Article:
Financial crime is on the rise worldwide and the insurance sector is by no means immune. According to PwC’s 2018 Global Economic Crime Survey, 62% of global insurers said their firm had been exposed to fraud or financial crime in the previous two years, compared with 37% in 2016 and 35% in 2014.
The most frequent type of fraud identified by the PwC survey is customer fraud, but money laundering is seen as a fast-growing threat in the financial services sector and beyond. Life insurance business is particularly attractive to criminals looking for a conduit to disguise the source of illicit funds due to frequency of high-value lump sum transactions.
This has resulted in rapidly tightening anti money laundering (AML) and counter terrorist financing (CFT) regulation of the insurance sector, led by the recommendations of the Financial Action Task Force, which classifies insurers as non-banking financial institutions. Over the past few years, its AML/CFT, recommendations are being enshrined in law and applied to insurers in jurisdictions around the world.
In China, for example, insurers are required to screen for sanctioned and ‘Red Notice’ persons listed by the People’s Bank of China, and must also undertake Know Your Customer procedures. As recently as 2020, the CBIRC issued a circular asking insurers to increase their investment in AML/CFT screening, and warning that its local offices would include AML/CFT compliance in their supervision activities, including on-site visits.
As regulation of the sector increases, so too are enforcement actions. In 2018, the French banking and insurance regulator fined the insurer CNP €8m for failures in its AML/CFT controls and processes (CNP has taken measures to resolve the issues raised by the regulator). And in December 2019 the US Office of Foreign Assets Control (OFAC) agreed settlements of $170,535 with Alliance Global Risks and $66,212 with Chubb (the successor to the Swiss insurer ACE) over self-reported violations of the Cuban Assets Control Regulations. Both related to travel by insured clients to Cuba.
The impact of enforcement actions on insurers is not limited to financial risk; an action could conceivably lead to reputational damage, derisking by banking partners or reinsurers, or even the revocation of a license to operate in a particular jurisdiction. As a result, insurers around the world are taking steps to increase their defenses against fraud and improve AML/CFT and sanctions screening.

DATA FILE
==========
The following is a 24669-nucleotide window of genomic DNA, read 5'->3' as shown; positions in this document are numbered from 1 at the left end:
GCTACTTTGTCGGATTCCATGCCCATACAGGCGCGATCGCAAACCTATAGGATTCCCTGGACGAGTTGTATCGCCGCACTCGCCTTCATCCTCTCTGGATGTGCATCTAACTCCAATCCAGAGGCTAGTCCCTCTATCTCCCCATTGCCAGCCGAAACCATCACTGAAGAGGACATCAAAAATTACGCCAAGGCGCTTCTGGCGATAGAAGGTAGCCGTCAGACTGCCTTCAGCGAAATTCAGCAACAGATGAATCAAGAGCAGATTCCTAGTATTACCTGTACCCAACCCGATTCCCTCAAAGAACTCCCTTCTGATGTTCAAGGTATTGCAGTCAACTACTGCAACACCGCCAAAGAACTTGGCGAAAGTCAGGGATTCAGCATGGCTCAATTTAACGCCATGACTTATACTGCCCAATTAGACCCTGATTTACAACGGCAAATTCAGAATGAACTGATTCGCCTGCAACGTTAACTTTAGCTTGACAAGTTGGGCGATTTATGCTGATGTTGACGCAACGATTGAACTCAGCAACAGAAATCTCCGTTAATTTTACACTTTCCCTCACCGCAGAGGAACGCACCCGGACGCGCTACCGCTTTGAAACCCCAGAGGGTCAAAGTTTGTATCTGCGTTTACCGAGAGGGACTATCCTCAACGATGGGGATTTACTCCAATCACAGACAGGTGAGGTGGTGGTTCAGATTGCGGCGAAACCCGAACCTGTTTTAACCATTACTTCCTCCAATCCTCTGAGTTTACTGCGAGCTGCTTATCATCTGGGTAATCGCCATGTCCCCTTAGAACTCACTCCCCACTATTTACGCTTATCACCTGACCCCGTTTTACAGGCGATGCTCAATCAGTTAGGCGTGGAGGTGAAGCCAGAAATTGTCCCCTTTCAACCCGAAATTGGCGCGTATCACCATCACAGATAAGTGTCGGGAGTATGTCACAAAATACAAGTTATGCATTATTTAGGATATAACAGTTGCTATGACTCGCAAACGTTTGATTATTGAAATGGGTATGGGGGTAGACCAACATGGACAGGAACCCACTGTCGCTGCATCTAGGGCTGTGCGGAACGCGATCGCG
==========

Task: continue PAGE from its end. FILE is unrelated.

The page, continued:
The insurance sector faces particular challenges when it comes to AML screening and Know Your Customer checks. Unlike other areas of financial services, insurance is a low-transaction business model but typically involved multiple parties – which means that more screening points are created than in other financial business. Many contracts, notably commercial insurance of shipping or construction projects, involve multiple parties and data points, each of which need to meet compliance obligations.
If the client is a company, the insurer will also need to establish the identity of the ultimate beneficial owner of the entity, as well as the names, addresses and nationalities of all partners and shareholders with an interest of more than 5%, and in higher-risk situations, screen these individuals for politically exposed persons (PEPs) and adverse media. This complexity and the number of parties involved can lead to the insurer losing sight of the overall risk view of the policy.
What does best practice look like?
With multiple parties typically involved, it’s essential to monitor transactions and screen all related parties carefully. We recommend as best practice:
A risk-based approach. Risk of financial crime is not distributed evenly across the insurance sector, so a risk-based approach is essential to allow insurers to identify and understand where they are vulnerable. A risk based approach will help each insurer to meet their compliance obligations and manage risk by targeting resources exactly where they are needed and most effective. This approach is particularly useful in complex compliance environments such as international shipping.
Automate. Insurers are increasingly turning to automated screening, which allows customers to be onboarded and transactions screened without any disruption to the customer experience. Automated screening drastically reduces the number of false positive alerts, saving time, money and effort on manual screening, and creates a clear audit trail in the event of a regulator query.
Pay attention to data quality. Quality and timely reference data underpins an effective screening programme; an automated system is only as good as the data fed into it. Watchlists issued by bodies are not always consistent and sanctions are constantly being updated – regularly refreshed information supplied by an expert source is essential. Our Firco Global WatchList®, for example, brings together the caution lists from all major sanctioning bodies, law enforcement agencies and financial regulators.
Don’t stop at onboarding. Best practice screening in the insurance sector should include screening customers before a policy is issued, and before premiums or benefits are paid. Because international PEPs lists, and sanctions lists are constantly being updated, we also recommend continuous ongoing screening of policyholders, beneficiaries, insureds and accounts.
How we can help?
We work with companies, helping them meet their compliance obligations and effectively manage risk, while maintaining the best possible customer experience. Our sophisticated systems and comprehensive, reliable databases allow our clients to complete automated AML and Sanctions compliance checks accurately and at speed.
Visit here or contact us directly to learn more on our solutions.